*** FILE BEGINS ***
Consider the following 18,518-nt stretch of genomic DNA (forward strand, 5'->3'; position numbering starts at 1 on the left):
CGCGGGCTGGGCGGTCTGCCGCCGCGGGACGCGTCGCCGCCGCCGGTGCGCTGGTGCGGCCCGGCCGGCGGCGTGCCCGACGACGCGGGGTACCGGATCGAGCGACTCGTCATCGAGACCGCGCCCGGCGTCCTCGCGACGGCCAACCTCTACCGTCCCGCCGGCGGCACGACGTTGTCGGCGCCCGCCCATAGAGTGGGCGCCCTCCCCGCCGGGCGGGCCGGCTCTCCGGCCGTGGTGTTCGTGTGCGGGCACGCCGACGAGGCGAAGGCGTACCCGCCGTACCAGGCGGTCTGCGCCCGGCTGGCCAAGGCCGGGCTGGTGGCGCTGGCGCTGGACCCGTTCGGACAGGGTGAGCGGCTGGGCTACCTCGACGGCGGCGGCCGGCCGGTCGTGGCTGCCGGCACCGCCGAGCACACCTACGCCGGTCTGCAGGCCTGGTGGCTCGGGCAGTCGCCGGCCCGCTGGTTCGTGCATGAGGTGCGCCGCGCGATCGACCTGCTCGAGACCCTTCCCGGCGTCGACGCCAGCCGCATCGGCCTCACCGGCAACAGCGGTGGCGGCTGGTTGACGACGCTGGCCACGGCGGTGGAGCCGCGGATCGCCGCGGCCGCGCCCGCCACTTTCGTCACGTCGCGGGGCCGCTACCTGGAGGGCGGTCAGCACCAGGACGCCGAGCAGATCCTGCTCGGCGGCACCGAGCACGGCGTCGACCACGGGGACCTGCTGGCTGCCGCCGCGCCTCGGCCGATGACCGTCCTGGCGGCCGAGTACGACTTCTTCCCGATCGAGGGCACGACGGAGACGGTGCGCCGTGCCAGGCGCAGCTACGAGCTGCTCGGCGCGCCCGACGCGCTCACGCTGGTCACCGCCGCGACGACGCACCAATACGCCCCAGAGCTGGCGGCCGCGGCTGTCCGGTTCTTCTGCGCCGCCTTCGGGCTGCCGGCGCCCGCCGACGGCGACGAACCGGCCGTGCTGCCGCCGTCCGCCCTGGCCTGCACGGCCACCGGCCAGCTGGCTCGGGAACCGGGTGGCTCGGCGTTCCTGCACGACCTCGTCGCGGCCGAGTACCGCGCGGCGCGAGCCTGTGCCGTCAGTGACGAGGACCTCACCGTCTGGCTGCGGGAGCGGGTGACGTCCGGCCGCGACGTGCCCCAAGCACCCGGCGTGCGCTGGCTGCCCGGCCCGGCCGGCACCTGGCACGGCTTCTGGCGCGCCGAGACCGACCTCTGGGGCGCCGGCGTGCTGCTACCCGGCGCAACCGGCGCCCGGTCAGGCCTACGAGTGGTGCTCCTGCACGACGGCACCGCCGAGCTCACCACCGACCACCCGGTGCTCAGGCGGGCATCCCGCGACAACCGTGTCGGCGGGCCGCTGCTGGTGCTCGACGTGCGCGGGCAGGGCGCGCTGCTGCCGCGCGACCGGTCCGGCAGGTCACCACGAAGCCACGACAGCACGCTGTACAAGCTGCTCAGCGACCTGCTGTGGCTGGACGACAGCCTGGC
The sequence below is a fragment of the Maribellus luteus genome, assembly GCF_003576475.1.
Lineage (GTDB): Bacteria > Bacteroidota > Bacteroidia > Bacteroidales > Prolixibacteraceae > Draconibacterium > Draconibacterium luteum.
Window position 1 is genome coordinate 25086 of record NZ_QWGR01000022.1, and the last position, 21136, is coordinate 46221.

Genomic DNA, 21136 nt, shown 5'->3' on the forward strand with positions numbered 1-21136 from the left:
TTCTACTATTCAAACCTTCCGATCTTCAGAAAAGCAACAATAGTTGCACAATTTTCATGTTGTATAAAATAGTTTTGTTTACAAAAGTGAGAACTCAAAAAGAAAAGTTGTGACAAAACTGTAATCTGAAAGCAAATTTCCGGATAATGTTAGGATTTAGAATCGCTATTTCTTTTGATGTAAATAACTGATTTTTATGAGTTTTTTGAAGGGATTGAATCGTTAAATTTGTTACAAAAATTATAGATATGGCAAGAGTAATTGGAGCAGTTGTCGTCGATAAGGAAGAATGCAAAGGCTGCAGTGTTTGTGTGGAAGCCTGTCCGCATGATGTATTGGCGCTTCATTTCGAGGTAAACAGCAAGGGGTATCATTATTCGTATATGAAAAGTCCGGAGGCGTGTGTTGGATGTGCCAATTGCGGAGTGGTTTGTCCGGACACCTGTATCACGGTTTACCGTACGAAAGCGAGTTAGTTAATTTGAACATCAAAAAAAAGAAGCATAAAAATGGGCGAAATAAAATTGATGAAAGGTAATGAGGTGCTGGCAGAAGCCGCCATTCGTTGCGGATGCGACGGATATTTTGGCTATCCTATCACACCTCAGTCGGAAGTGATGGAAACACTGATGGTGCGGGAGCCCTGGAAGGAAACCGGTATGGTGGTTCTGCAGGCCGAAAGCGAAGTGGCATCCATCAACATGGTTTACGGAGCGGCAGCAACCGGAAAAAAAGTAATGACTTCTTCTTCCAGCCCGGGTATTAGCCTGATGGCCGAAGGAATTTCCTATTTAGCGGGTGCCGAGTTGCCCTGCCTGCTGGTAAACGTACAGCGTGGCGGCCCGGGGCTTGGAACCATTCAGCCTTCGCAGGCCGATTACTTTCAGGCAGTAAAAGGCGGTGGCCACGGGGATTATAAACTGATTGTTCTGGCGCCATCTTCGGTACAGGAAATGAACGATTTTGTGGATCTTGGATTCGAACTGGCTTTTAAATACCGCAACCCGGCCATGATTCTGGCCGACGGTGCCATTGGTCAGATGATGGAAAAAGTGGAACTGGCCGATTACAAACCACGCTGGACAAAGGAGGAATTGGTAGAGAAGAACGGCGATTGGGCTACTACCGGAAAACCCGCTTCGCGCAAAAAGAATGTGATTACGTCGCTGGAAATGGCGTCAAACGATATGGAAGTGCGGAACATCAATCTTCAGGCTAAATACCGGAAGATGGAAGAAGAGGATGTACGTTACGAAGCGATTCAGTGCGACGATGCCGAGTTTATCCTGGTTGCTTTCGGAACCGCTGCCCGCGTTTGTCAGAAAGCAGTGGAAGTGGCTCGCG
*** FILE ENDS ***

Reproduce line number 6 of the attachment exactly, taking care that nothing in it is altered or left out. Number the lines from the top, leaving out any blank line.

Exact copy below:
Genomic DNA, 21136 nt, shown 5'->3' on the forward strand with positions numbered 1-21136 from the left: